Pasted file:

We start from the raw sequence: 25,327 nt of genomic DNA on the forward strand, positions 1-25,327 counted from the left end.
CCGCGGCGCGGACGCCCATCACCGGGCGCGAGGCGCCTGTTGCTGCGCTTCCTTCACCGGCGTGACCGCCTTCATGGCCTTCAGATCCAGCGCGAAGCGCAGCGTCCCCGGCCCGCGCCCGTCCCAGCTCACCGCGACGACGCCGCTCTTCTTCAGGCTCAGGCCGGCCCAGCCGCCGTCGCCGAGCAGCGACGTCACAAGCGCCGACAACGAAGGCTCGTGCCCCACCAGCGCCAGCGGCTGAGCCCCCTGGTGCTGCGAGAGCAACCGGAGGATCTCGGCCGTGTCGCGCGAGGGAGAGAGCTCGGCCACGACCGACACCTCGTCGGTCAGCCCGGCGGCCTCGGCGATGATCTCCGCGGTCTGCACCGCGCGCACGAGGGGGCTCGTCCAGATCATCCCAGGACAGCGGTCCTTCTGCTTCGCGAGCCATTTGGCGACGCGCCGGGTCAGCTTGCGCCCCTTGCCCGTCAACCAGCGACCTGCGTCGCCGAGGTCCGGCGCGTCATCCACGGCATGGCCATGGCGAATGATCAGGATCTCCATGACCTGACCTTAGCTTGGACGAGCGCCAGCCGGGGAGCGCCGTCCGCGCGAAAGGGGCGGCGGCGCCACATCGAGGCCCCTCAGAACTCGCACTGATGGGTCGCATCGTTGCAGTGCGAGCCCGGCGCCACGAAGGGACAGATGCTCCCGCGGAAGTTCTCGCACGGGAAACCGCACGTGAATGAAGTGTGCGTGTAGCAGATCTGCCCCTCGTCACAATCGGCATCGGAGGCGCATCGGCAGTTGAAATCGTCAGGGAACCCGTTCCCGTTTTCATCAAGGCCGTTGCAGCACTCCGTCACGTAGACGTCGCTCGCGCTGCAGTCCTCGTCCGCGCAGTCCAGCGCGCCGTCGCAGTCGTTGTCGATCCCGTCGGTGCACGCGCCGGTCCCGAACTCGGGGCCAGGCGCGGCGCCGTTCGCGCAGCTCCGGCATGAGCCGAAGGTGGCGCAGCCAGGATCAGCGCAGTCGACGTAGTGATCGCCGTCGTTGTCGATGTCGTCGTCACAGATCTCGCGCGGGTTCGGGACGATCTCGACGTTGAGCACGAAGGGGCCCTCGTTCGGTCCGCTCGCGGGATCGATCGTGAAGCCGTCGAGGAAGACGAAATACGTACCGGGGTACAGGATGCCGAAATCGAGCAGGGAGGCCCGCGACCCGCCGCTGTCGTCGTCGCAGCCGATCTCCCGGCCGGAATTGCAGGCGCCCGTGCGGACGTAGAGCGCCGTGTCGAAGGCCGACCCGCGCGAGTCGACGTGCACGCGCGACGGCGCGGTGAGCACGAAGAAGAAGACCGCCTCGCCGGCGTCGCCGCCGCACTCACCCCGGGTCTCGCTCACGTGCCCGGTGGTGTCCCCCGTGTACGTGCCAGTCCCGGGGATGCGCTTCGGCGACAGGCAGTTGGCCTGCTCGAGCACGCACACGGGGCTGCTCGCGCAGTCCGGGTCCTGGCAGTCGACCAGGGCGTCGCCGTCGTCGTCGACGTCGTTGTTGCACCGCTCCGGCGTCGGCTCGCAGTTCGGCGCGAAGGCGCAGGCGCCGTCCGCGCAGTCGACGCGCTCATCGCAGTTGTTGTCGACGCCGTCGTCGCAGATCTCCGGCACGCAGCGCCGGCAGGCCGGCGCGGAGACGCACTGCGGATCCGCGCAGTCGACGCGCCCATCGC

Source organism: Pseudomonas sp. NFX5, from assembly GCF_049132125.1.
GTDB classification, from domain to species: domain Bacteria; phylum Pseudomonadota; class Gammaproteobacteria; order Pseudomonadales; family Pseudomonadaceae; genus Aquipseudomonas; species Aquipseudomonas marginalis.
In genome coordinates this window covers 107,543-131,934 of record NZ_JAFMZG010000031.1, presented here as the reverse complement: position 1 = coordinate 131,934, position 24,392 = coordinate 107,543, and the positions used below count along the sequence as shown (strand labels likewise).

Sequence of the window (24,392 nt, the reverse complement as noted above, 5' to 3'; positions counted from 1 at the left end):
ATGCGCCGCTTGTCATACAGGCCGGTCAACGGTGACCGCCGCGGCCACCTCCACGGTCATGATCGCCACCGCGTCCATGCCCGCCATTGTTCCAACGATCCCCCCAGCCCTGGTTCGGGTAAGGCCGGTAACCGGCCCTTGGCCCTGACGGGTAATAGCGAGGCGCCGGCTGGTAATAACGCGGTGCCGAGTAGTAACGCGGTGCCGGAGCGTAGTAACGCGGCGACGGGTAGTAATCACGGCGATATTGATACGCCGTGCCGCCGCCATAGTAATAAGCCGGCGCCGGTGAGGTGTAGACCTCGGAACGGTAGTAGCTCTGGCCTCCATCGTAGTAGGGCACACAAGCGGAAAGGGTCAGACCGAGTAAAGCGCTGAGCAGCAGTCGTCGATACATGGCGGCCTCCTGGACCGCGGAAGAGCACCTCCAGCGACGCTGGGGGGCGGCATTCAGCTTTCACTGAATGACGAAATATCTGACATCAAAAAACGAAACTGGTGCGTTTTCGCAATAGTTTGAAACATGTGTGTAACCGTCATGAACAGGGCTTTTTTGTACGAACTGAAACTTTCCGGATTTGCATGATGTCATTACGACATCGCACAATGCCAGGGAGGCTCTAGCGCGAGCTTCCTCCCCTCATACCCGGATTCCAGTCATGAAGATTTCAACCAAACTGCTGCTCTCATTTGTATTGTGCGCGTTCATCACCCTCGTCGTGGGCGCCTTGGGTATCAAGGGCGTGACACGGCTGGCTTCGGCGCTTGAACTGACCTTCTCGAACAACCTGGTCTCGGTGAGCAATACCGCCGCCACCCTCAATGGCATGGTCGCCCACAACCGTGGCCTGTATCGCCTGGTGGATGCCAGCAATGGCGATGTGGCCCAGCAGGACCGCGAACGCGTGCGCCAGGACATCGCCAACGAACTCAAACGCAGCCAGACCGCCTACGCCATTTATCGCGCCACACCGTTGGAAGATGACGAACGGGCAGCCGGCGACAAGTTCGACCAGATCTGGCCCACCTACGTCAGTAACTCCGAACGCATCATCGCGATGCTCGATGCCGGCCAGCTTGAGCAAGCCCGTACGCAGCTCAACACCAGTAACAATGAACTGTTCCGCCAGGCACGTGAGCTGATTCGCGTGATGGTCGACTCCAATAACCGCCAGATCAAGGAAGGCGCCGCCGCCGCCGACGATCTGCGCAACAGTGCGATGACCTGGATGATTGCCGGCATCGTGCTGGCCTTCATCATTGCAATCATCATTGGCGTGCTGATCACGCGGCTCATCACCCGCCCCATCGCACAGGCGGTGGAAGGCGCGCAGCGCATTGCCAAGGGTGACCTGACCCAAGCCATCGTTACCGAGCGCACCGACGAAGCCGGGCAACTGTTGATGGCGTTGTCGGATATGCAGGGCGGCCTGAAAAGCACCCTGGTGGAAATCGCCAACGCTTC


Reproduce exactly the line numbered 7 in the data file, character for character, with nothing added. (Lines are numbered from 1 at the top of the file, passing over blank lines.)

ATGCGCCGCTTGTCATACAGGCCGGTCAACGGTGACCGCCGCGGCCACCTCCACGGTCATGATCGCCACCGCGTCCATGCCCGCCATTGTTCCAACGATCCCCCCAGCCCTGGTTCGGGTAAGGCCGGTAACCGGCCCTTGGCCCTGACGGGTAATAGCGAGGCGCCGGCTGGTAATAACGCGGTGCCGAGTAGTAACGCGGTGCCGGAGCGTAGTAACGCGGCGACGGGTAGTAATCACGGCGATATTGATACGCCGTGCCGCCGCCATAGTAATAAGCCGGCGCCGGTGAGGTGTAGACCTCGGAACGGTAGTAGCTCTGGCCTCCATCGTAGTAGGGCACACAAGCGGAAAGGGTCAGACCGAGTAAAGCGCTGAGCAGCAGTCGTCGATACATGGCGGCCTCCTGGACCGCGGAAGAGCACCTCCAGCGACGCTGGGGGGCGGCATTCAGCTTTCACTGAATGACGAAATATCTGACATCAAAAAACGAAACTGGTGCGTTTTCGCAATAGTTTGAAACATGTGTGTAACCGTCATGAACAGGGCTTTTTTGTACGAACTGAAACTTTCCGGATTTGCATGATGTCATTACGACATCGCACAATGCCAGGGAGGCTCTAGCGCGAGCTTCCTCCCCTCATACCCGGATTCCAGTCATGAAGATTTCAACCAAACTGCTGCTCTCATTTGTATTGTGCGCGTTCATCACCCTCGTCGTGGGCGCCTTGGGTATCAAGGGCGTGACACGGCTGGCTTCGGCGCTTGAACTGACCTTCTCGAACAACCTGGTCTCGGTGAGCAATACCGCCGCCACCCTCAATGGCATGGTCGCCCACAACCGTGGCCTGTATCGCCTGGTGGATGCCAGCAATGGCGATGTGGCCCAGCAGGACCGCGAACGCGTGCGCCAGGACATCGCCAACGAACTCAAACGCAGCCAGACCGCCTACGCCATTTATCGCGCCACACCGTTGGAAGATGACGAACGGGCAGCCGGCGACAAGTTCGACCAGATCTGGCCCACCTACGTCAGTAACTCCGAACGCATCATCGCGATGCTCGATGCCGGCCAGCTTGAGCAAGCCCGTACGCAGCTCAACACCAGTAACAATGAACTGTTCCGCCAGGCACGTGAGCTGATTCGCGTGATGGTCGACTCCAATAACCGCCAGATCAAGGAAGGCGCCGCCGCCGCCGACGATCTGCGCAACAGTGCGATGACCTGGATGATTGCCGGCATCGTGCTGGCCTTCATCATTGCAATCATCATTGGCGTGCTGATCACGCGGCTCATCACCCGCCCCATCGCACAGGCGGTGGAAGGCGCGCAGCGCATTGCCAAGGGTGACCTGACCCAAGCCATCGTTACCGAGCGCACCGACGAAGCCGGGCAACTGTTGATGGCGTTGTCGGATATGCAGGGCGGCCTGAAAAGCACCCTGGTGGAAATCGCCAACGCTTC